StreamingRenderer.stopRendering() should hint feature sources to stop reading


StreamingRenderer.stopRendering() currently interrupts the rendering thread, but the processing thread (the one that called paint(...) continues processing (reading features) until a check for renderingStopRequested is done. Problem is a feature being read may be blocking the processing thread for too long, even minutes, so (for example, GeoServer) gets stuck with several unfinished rendering tasks that bog down the server.

This is the case, for example, for a polygon shapefile where each feature has a lot of shells and holes. Reading a single such feature can take well over a minute to several minutes, proportionally to the number of shells and holes.

A proposed solution is for the stopRendering() method to hint the feature sources to abort reading by setting the interrupted status on the processing thread, and clearing out before returning from paint().

This way, feature source implementations can check for Thread.currentThread().isInterrupted() and abort reading.

A prototype implementation demonstrates that this way GeoServer WMS's max rendering time is obeyed without problems, whilst currently it won't be and has several threads awaiting for the feature reader to return, effectively being a DoS attack vector.




Gabriel Roldan
April 22, 2020, 3:59 PM

Hi Andrea, I’m preparing a pull request (need to create separate prs for different issues out of a prototype branch). Testing with shapefiles (see GEOT-6561), and no need to have a separate thread as far as I can tell.

The trick is to save the current thread as an instance variable in StreamingRenderer and interrupt it at stopRendering(), in case stopRendering is called from another thread than the one that called paint. Then the finally block in paint just clears out the interrupted status before returning.

It’s working pretty well because the shapefile reader can handle it whether it’s doing IO or not. For example, if doing IO, it’ll get a {{ClosedByInterruptException}} and can infer it should just abort and return, and if not doing IO and stuck processing (e.g. assigning holes to shells) it can check for Thread.currentThread().isInterrupted(), which I actually implemented as a provided {{java.util.function.BooleanSupplier}} that {{ShapefileFeatureReader}} provides to {{ShapefileReader}} and this to {{ShapeHandler}}, so the lower level stuff is agnostic of the abort checking method.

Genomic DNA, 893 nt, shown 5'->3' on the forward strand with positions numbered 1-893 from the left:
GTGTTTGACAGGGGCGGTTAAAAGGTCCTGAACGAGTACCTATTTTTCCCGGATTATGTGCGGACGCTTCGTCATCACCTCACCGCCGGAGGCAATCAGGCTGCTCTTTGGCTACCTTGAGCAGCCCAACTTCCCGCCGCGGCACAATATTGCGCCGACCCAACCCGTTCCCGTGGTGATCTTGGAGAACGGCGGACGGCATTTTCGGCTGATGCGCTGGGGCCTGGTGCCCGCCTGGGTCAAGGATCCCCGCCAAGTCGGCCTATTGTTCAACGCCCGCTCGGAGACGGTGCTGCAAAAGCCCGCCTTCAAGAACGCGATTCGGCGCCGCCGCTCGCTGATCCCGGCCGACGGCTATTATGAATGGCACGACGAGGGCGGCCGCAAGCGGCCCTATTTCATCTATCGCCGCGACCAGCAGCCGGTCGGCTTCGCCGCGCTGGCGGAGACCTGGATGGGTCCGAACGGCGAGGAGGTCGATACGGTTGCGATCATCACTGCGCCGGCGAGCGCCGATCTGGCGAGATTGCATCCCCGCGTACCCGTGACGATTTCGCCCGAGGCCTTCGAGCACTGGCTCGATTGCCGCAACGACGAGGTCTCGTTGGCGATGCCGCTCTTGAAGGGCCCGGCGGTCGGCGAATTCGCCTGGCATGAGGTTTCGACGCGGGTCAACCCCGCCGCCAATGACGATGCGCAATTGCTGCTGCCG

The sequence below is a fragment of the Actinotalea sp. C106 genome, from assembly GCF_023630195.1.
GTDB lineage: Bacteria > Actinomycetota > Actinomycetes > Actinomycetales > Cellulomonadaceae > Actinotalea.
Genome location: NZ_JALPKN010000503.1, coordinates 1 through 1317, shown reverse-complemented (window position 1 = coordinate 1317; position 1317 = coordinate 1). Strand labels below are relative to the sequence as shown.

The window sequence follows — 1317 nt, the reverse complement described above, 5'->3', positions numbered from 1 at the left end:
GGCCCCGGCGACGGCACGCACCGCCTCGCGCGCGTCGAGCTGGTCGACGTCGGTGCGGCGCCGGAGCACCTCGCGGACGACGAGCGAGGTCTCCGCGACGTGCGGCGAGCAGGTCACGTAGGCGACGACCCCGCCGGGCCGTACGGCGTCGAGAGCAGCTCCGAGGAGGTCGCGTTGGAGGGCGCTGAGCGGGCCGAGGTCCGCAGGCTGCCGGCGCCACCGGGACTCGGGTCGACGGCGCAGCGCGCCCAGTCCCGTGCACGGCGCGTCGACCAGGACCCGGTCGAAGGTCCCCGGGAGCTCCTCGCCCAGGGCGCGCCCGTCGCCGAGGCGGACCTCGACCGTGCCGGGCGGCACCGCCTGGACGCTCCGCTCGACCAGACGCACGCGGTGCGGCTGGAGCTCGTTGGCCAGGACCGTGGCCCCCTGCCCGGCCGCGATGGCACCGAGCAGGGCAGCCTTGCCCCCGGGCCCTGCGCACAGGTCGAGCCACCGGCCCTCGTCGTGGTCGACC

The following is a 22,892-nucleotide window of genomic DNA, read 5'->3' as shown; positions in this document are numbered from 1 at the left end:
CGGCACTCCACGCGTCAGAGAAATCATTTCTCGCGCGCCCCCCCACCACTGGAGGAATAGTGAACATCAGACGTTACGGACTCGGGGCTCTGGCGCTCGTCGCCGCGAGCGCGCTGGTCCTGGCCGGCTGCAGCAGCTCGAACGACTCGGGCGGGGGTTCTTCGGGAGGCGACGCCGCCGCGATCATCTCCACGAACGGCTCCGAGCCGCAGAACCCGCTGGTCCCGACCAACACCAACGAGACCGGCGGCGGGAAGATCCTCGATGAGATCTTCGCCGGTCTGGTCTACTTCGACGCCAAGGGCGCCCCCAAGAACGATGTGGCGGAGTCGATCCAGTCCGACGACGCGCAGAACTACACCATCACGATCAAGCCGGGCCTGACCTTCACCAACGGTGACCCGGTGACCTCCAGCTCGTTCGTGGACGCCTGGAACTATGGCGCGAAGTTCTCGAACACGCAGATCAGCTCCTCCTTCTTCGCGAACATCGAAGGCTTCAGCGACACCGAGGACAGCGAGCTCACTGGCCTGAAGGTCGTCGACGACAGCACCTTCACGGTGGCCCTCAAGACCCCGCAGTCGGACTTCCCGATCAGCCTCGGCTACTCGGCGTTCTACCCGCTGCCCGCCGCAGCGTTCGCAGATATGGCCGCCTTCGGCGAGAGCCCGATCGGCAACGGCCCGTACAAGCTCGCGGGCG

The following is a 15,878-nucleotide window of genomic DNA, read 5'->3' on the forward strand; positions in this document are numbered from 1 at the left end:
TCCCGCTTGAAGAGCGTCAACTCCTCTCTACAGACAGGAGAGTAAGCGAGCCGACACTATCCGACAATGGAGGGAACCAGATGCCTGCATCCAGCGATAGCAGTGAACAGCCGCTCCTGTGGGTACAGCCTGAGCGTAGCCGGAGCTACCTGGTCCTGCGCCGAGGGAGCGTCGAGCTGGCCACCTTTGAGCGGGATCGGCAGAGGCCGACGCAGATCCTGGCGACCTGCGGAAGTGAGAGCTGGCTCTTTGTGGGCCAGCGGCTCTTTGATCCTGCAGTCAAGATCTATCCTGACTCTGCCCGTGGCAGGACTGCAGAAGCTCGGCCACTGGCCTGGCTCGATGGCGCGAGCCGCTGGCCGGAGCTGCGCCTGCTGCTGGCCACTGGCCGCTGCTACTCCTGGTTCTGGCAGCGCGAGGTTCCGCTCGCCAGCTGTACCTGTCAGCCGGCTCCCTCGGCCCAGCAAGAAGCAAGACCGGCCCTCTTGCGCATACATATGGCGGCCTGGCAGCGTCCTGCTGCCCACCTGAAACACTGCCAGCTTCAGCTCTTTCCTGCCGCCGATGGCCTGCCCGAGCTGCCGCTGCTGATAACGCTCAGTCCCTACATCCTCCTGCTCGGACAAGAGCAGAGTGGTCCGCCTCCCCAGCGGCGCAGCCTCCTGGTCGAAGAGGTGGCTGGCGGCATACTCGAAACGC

I guess all file based datastores can do the same, whilst for jdbc ones you’re right, it could be more involved. Hence I’m thinking of it as a hint that required no API change at all. It’s not crazy that a reader would check for whether the thread has been interrupted.

Gabriel Roldan
April 22, 2020, 4:13 PM

Thinking about it, in JDBC there’s {{Statement.cancel()}} and {{Statement.setQueryTimeout(int seconds)}}

Possible situations are:

  • The reader is stuck waiting for the statement execution call to return. The renderer could provide a hint in the {{Query}} so the reader can set a query timeout, catch the {{SQLTimeoutException}}, and abort cleanly. This would be better than requiring a separate thread polling the thread interrupted status to call {{Statement.cancel()}}.

  • The reader is processing a resultset, in which case it can periodically check the current thread interrupted status and abort cleanly

Am I missing something here? may be worth a try.


Andrea Aime
April 22, 2020, 4:20 PM

Makes sense, but I have a question then… what kind of shapefile do you have, that might “is a feature being read may be blocking the processing thread for too long, even minutes” :-D

Is it really another type of store? The ones that can block executions for such a long time are the JDBC ones normally.

Gabriel Roldan
April 22, 2020, 4:25 PM

For a system where users publish their datasets as shapefiles, there are some with very complex polygons, like the ones mentioned in

That one polygon alone takes 2.5 minutes to be built on my machine. The problem is not IO/parsing it at all, but composing it. And there are several.

So far got a wms request that took 4.5 minutes with only 5 features, down to 1.5 minutes, but the requirement is that the WMS max rendering time is obeyed nonetheless.

Gabriel Roldan
April 22, 2020, 9:55 PM

Hey , please take a look at this commit:

Looks like the Statement.setQueryTimeout idea might work. So bad the postgres jdbc driver throws a org.postgresql.util.PSQLException instead of a java.sql.SQLTimeoutException so I’m not sure the idea of throwing a (new) will be feasible. At least not with a bunch more of hacking, given JDBCDataStore is final and subclassing JDBCFeatureReader would also be complicated since it’s created directly by JDBCDataStore. If the postgis implementation were a little bit more in charge it could check for the 57014 “query cancelled” error code in PSQLException and wrap it in a SQLTimeoutException.



Gabriel Roldan


Gabriel Roldan